Family of many forms

Although the Proteaceae is instantly recognisable to anyone familiar with the flora of southern Africa, few people would consider this family to be among the top ten tree families. Of the 330 or so species in the region, approximately 75 species (~22%) can be (somewhat generously) classified as trees, with the rest being small or large woody shrubs. But, for the Proteaceae, we will be accommodating with our definitions.

I have written about the Proteaceae previously, commenting on the derivation of the name from the greek god Proteus (the sea god of ever changing form), and how wonderfully diverse the different plant forms can be. In spite of this diversity of form, there are, of course, some underlying similarities among the Proteaceae species in southern Africa: All species have simple, alternate, entire, leathery leaves (naturally, there is one exception, which we will get to); and the flowers are collected in showy heads or spikes. Each flower has four stamens, which are often fused to the sepals, leaving only the anthers free. If you have ever looked closely at a single flower (by zooming in on one of the impressive inflorescences) you may have noticed the long style pushing through the closely formed sepals. This feature serves a very important function: by brushing up against the anthers and then extending through the sepals, the style presents pollen to pollinators. Large beetles and birds (e.g. the sugarbird, Promerops caffra) obligingly collect the pollen (although they are more interested in the nectar) by sitting on top of the inflorescences.

The two great subfamilies: Proteoideae and Grevilleoideae

There are two major subfamilies in southern Africa: the Proteoideae and the Grevilleoideae [1]. Most people are familiar with the former subfamily, due in no small part to the ecological, cultural and economic importance of Protea species from South Africa’s south-western region (these species constitute a major part of the Fynbos flora) [2]. Some Proteoideae species, like the silver tree (Leucadendron argenteum), even form genuine trees.

Pic 5: Leucadendron argenteum has remarkably silver leaves.

However, very few South Africans will be familiar with the other major subfamily of the Proteaceae: the Grevilleoideae. Most of the species in this subfamily are found in Australia and south east Asia and South America (e.g. Grevillea, Banksia and Macadamia). However, one of the Proteaceae species most deserving of “tree status” is in the Grevilleoideae subfamily: Brabejum stellatifolium. Brabejum stellatifolium is a small tree (<15m) found in moist habitats throughout the southern Western Cape region of South Africa. It has small spikes of white flowers, which when pollinated produce clusters of rusty-brown, velvet fruits. Brabejum is the only representative of the Grevilleoideae subfamily on the African continent, although Macadamia is commonly planted for it’s nuts (and apparently there are native species related to Macadamia on Madagascar!). Members of the Proteoideae and Grevilleoideae can be separated by their floral form: Proteoideae species have flowers borne singly in the axil of a bract, but in the Grevilleoideae each bract subtends two flowers. Thus, if a flowering spike of Brabejum is examined, it will be seen to have two flowers in the axil of each bract! Another feature of the Grevilleoideae is that the leaves are whorled and toothed, as you can see from the picture below:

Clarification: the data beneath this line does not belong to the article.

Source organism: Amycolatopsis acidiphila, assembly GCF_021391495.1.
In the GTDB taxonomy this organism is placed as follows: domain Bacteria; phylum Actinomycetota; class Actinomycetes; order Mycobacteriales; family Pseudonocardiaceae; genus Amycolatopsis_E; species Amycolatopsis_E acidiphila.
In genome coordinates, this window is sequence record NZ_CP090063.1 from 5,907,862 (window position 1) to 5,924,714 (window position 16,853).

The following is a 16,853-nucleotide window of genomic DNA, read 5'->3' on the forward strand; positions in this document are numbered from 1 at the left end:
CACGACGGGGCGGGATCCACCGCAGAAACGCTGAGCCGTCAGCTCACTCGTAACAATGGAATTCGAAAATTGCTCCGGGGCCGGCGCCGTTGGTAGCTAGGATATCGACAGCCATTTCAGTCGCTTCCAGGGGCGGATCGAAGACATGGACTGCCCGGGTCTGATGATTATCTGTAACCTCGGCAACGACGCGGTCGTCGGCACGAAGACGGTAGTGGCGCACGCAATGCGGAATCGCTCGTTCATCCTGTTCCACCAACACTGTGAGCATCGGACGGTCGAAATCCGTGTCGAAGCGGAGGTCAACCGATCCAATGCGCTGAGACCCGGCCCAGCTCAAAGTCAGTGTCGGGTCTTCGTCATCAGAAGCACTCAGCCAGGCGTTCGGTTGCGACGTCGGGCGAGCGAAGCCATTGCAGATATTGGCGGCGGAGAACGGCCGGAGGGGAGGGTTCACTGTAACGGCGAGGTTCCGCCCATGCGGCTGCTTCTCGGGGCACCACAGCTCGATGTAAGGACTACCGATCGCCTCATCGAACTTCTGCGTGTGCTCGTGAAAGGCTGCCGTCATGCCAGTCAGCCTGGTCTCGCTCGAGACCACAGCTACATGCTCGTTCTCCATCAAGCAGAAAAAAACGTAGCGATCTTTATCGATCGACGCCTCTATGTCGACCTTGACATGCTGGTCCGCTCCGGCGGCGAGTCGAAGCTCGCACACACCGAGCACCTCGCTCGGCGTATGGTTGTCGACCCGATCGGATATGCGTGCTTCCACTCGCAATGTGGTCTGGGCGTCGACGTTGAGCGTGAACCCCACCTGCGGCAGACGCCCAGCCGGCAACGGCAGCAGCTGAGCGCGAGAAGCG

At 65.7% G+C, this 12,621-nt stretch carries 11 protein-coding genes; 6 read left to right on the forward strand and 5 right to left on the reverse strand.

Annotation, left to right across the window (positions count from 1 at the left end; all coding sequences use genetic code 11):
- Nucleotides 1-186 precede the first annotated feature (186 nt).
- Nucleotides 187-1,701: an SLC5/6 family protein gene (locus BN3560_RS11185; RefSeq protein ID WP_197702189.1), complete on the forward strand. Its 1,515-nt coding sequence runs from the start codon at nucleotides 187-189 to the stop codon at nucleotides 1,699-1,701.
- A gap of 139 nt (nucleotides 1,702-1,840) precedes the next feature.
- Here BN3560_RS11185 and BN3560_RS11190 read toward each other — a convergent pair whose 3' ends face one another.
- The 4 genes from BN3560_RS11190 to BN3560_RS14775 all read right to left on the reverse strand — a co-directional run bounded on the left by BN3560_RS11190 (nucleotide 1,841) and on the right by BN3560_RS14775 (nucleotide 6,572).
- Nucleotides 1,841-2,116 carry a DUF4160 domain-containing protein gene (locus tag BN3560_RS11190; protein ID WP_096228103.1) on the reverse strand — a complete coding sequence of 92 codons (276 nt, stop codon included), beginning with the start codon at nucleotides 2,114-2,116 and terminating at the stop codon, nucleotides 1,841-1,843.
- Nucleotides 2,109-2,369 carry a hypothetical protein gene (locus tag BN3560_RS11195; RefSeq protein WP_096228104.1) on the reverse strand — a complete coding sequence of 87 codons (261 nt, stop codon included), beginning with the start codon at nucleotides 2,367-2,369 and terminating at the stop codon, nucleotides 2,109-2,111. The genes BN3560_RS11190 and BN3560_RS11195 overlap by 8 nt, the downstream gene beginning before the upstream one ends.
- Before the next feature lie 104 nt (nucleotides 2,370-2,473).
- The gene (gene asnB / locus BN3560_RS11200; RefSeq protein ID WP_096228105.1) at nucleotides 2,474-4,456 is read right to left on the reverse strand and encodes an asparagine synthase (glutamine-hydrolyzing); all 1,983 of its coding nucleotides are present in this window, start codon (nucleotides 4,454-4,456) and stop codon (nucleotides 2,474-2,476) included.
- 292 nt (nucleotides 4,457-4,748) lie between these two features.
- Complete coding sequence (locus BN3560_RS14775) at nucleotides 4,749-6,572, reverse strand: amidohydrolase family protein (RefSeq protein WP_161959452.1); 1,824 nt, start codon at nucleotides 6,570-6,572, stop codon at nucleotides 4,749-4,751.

Part of our unique heritage

Culturally and economically, the proteoids are a highly important group. The cut-flower industry uses many proteoids (e.g. proteas, pincushions, blushing brides, conebushes). Proteoids are a popular – and stunning – choice for bouquets for wedding couples. Stylised proteoids also adorn many cultural artifacts, including Protea cynaroides on South Africa’s 20c coin, and form the basis of institutional emblems, such as the Protea repens used for South Africa’s Botanical Society.


[1] There are five subfamilies in total: the Persoonioideae, Bellendenoideae, Symphionematoideae, Proteoideae and Grevilleoideae.

[2] I recommend John Rourke’s excellent book on Proteas to anyone who is interested in discovering more about these wonderful “trees”:

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